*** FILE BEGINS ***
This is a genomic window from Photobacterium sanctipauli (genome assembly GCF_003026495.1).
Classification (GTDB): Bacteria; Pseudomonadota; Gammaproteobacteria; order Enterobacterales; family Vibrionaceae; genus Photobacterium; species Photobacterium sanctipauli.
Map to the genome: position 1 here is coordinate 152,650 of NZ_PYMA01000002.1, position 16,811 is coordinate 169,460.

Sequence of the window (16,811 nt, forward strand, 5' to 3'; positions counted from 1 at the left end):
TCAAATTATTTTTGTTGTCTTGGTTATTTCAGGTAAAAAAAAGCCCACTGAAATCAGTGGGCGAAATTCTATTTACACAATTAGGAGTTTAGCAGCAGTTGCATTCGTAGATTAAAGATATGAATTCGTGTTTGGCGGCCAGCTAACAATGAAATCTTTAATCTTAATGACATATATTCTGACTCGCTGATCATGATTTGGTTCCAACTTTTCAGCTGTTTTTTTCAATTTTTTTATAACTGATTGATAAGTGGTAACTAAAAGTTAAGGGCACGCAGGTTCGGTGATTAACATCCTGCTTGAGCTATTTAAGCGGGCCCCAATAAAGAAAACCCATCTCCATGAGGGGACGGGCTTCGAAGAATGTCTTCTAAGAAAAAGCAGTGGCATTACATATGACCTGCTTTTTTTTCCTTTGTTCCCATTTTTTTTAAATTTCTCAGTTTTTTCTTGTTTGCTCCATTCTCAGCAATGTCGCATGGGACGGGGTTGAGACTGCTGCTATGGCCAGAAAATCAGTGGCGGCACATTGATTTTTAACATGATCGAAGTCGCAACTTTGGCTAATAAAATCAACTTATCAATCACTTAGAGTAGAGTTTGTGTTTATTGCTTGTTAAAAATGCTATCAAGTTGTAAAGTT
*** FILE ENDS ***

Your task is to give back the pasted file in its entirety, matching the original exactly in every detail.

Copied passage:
This is a genomic window from Photobacterium sanctipauli (genome assembly GCF_003026495.1).
Classification (GTDB): Bacteria; Pseudomonadota; Gammaproteobacteria; order Enterobacterales; family Vibrionaceae; genus Photobacterium; species Photobacterium sanctipauli.
Map to the genome: position 1 here is coordinate 152,650 of NZ_PYMA01000002.1, position 16,811 is coordinate 169,460.

Sequence of the window (16,811 nt, forward strand, 5' to 3'; positions counted from 1 at the left end):
TCAAATTATTTTTGTTGTCTTGGTTATTTCAGGTAAAAAAAAGCCCACTGAAATCAGTGGGCGAAATTCTATTTACACAATTAGGAGTTTAGCAGCAGTTGCATTCGTAGATTAAAGATATGAATTCGTGTTTGGCGGCCAGCTAACAATGAAATCTTTAATCTTAATGACATATATTCTGACTCGCTGATCATGATTTGGTTCCAACTTTTCAGCTGTTTTTTTCAATTTTTTTATAACTGATTGATAAGTGGTAACTAAAAGTTAAGGGCACGCAGGTTCGGTGATTAACATCCTGCTTGAGCTATTTAAGCGGGCCCCAATAAAGAAAACCCATCTCCATGAGGGGACGGGCTTCGAAGAATGTCTTCTAAGAAAAAGCAGTGGCATTACATATGACCTGCTTTTTTTTCCTTTGTTCCCATTTTTTTTAAATTTCTCAGTTTTTTCTTGTTTGCTCCATTCTCAGCAATGTCGCATGGGACGGGGTTGAGACTGCTGCTATGGCCAGAAAATCAGTGGCGGCACATTGATTTTTAACATGATCGAAGTCGCAACTTTGGCTAATAAAATCAACTTATCAATCACTTAGAGTAGAGTTTGTGTTTATTGCTTGTTAAAAATGCTATCAAGTTGTAAAGTT